As the industry developed, it created a new phenomenon: the international star. World travel was still slow and difficult in those days, but millions of people in different countries could see the same actors and actresses at the cinema. Their faces, and later their voices, were familiar to people in the countries they never visited.
It was an entirely new experience to see a 'star', someone to identify with and love from a distance. All over the world, from Paris to Tokyo, from London to New York, millions of people stood in long queues to see their favourite stars. A famous star could make any film a certain success. So the studios went to great lengths to make their actors into stars. The publicity department gave them an image, and often a name. They dictated the clothes the stars wore, where they lived, what parties they went to... The Soviet flag in Sergey Eisenstein's «Battleship Potemkin» was tinted red. The introduction of colour was less revolutionary than the introduction of sound. The silent film soon disappeared, but the black-and-white films are made even today.
By 1916, Charlie Chaplin had what was probably the best-known face in the world, the public transformed him from a star into a mythic figure. Cartoons, poems and comic strips under the Chaplin name appeared in newspapers. Chaplin dolls, toys and boots were manufactured. This little man made the whole world laugh with his films. Like many silent film stars, he didn't succeed in 'talkies'.
MARY PICKFORD-«AMERICA’S SWEETHEART» Mary Pickford was one of the early stars of silent cinema. She was also the first female millionaire. "I can't afford to work for only 10,000 dollars a week," she used to say. Thousands of young girls went to Hollywood hoping to become rich and famous like her.
The 1930s was the golden era of the Hollywood studio film. It was the decade of the great movie stars — Greta Garbo, Marlene Dietrich, Jean Harlow, Mae West, Katharine Hepburn, Bette Davis, Cary Grant, Gary Cooper, Clark Gable — and of a new generation of great directors. It was also the time when two new kinds of films — the musical and the gangster film — first appeared on the screen.
Greta Garbo was one of the few silent film stars who succeeded in 'talkies'. The two words that appeared on billboards — 'GARBO TALKS' — sold more tickets than any other advertisement in the history of the cinema. 'If you wake up in the morning feeling rotten, If you quarrel with your wife, If the taxes are due, If your kid has the measles, If you lose your job and if the whole world seems black, Remember there is always this consolation: GARBO TALKS!' wrote a Hollywood comedian and the public happily repeated these lines. Greta Garbo
Marilyn Monroe was a perfect example of a Hollywood studio star. Her great beauty made her a world-famous sex symbol. But in spite of her success in films, Monroe had a tragic life. She died at the age of 36 from an overdose of sleeping pills. Since her death she has become one of the most written-about film stars in history.
The Hollywood gave for the world such talented people as Steven Spielberg, Alfred Hitchcock, Woody Allen, Walt Disney, and many others.
Today, Hollywood is not what it was. Many studios have moved to other places. The film stars have also moved to areas like Beverly Hills and Malibu. But visitors to Hollywood today can go to the famous Chinese Theatre and see the footprints and autographs of famous film stars. They can go down the Walk of Fame and see the golden stars on the pavement...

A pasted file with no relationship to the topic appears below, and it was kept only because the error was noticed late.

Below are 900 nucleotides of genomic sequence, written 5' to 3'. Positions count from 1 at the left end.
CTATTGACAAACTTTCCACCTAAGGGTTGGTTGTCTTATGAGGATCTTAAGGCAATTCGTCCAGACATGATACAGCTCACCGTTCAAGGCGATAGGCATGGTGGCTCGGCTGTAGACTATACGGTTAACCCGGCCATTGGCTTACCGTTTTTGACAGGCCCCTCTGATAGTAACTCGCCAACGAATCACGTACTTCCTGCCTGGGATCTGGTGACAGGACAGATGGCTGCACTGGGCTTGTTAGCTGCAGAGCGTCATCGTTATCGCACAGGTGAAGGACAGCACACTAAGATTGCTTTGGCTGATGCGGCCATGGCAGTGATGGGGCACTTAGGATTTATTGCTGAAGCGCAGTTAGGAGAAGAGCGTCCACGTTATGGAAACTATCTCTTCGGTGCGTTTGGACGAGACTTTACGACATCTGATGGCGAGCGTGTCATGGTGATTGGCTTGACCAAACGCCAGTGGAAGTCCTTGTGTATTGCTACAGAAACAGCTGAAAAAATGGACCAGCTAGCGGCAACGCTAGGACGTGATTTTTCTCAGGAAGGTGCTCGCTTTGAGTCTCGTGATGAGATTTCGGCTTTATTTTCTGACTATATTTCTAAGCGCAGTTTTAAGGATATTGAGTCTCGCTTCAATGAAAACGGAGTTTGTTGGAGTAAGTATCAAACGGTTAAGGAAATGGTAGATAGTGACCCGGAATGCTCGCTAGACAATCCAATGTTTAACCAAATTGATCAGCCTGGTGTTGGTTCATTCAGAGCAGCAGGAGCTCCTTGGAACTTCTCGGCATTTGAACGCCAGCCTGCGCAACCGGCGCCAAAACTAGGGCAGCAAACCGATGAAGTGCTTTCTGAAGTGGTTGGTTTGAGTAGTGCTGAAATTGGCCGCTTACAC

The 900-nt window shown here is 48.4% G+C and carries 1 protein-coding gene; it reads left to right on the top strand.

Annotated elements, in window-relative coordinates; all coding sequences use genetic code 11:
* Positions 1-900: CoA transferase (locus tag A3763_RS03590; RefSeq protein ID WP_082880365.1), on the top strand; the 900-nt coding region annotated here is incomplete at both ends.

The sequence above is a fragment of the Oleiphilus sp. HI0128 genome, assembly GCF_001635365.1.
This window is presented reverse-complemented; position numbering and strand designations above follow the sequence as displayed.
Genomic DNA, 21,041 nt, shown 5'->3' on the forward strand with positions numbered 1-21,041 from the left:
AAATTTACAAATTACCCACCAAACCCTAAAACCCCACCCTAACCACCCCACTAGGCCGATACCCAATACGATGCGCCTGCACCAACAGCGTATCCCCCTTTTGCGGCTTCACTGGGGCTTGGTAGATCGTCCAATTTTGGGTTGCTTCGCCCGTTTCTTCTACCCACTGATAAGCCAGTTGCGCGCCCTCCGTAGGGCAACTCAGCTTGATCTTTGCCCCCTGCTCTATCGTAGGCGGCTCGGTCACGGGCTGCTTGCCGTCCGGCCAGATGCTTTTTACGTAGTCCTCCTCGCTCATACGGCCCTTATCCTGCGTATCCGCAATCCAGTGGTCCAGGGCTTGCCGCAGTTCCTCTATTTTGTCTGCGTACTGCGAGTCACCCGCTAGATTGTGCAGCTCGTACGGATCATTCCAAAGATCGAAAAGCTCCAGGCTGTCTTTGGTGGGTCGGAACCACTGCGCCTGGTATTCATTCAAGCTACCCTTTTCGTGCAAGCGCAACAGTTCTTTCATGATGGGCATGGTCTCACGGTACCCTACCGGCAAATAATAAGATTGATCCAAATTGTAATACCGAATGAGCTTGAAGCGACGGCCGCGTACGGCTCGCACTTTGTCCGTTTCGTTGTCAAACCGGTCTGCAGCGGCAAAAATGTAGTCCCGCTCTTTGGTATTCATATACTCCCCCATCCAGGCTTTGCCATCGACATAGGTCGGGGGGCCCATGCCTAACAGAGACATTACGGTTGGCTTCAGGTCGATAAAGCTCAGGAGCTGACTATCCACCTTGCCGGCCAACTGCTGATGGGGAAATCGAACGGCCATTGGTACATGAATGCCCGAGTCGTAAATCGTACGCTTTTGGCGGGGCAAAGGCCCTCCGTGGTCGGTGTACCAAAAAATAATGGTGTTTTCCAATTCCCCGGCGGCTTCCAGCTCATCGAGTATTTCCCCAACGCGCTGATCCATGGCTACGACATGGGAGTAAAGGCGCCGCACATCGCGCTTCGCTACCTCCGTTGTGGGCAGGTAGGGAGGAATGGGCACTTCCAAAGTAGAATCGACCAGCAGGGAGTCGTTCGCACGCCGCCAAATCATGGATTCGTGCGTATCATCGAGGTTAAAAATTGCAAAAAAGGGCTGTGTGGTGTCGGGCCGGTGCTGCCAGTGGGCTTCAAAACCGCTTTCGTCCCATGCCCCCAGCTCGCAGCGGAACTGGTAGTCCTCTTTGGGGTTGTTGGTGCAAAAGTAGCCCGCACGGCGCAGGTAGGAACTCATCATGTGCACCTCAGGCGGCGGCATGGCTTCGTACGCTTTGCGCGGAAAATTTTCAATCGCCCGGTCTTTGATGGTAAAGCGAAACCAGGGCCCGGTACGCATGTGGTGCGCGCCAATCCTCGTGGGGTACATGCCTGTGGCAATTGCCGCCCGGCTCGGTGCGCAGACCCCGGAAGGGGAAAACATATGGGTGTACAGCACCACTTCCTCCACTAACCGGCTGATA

ART OR RELIGION? The popularity of the cinema led to the first attacks against it. Church leaders condemned the new form. They thought that the cinema would steal souls and lead people away from religion. Indeed, early cinemas looked like temples, and people worshipped their favourite film stars.
TALKIES The era of the talking film began in 1927 with the enormous success of Warner Brothers' The Jazz Singer. The film mostly told its story with titles, but it had three songs and a short dialogue. There were long queues in front of the Warner Theatre in New York... The silent film was dead within a year. The first 100% sound film, Lights of New York, appeared in 1928. The first colour films were made in the 1930s. Before that films were usually tinted.
According to Derek Malcolm of The Guardian, "Cinema has provided as many great artists over the last 100 years as literature, the theatre, and any of the other arts." The most important aspect of the cinema was that, for the price of a ticket, people could dream for a few hours. The little boy who went to a Saturday matinee in Manchester or Marseilles could imagine he was a courageous cowboy. The mother in Birmingham or Berlin could imagine she was Scarlett O'Hara in the arms of Rhett Butler. Today, no one disputes cinema's place as the 'seventh art'.
ACTORS Match the picture and the actor. Charlie Chaplin • Robert De Niro • Jean Paul Belmondo • Marlon Brando Kevin Kostner • Michelle Pfeiffer • Marlene Dietrich • Richard Gere
FILM DIRECTORS Match the first names with the surnames of famous directors. Woody а. Spielberg Orson b. Bergman Alfred с. Allen Ingmar d. Bertollucci Bernardo e. Tarkovsky Steven f. Welles Federico g. Polanski Roman h. Hitchcock Andrei i. Fellini
a. western 1. A film with lots of music and dance. b. science fiction 2. A film in which unnatural and frightening things happen, such as dead people coming to life, people turning into animals, etc. c. Thriller 3. An action-packed film about cowboys, horses and gunfights. d. Comedy 4. A film about space travel or life in an imaginary future. e. horror 5. A film made by photographing a set of drawings. f. cartoon 6. A suspense film full of violence and crime. g. musical 7. An amusing film with a happy ending.
FILMS Match the picture with the film. The Silence of the Lambs • Pretty Woman • Star Wars • Titanic • Snow White Ghostbusters • The Piano • Some Like it Hot • Interview With the Vampire
MOVIE TALK 1. You tell the actors what to do: you are the a. director b. producer c. cameraman 2. Your uncle is financing the film. What is he called? a. the director b. the producer c. the bank manager
3. Your sister created the story and wrote the actors' words. She is: a. a scriptwriter b. an editor c. a playwright 4. The person who puts all the different pieces of the film together is called: a. a cameraman b. an editor с. a scriptwriter 5. You want to start filming. What do you say ? a. Camera! b. Motor! c. Action!
6. You want to stop filming a scene. What do you say? a. That's enough! b. Cut! с. Stop! 7. One of your friends wants to play a silent part in a crowd scene. What will she be called? a. a star b. a co-star c. an extra 8. The actors and actresses engaged in your film are called: a. the cast b. the heroes с. the company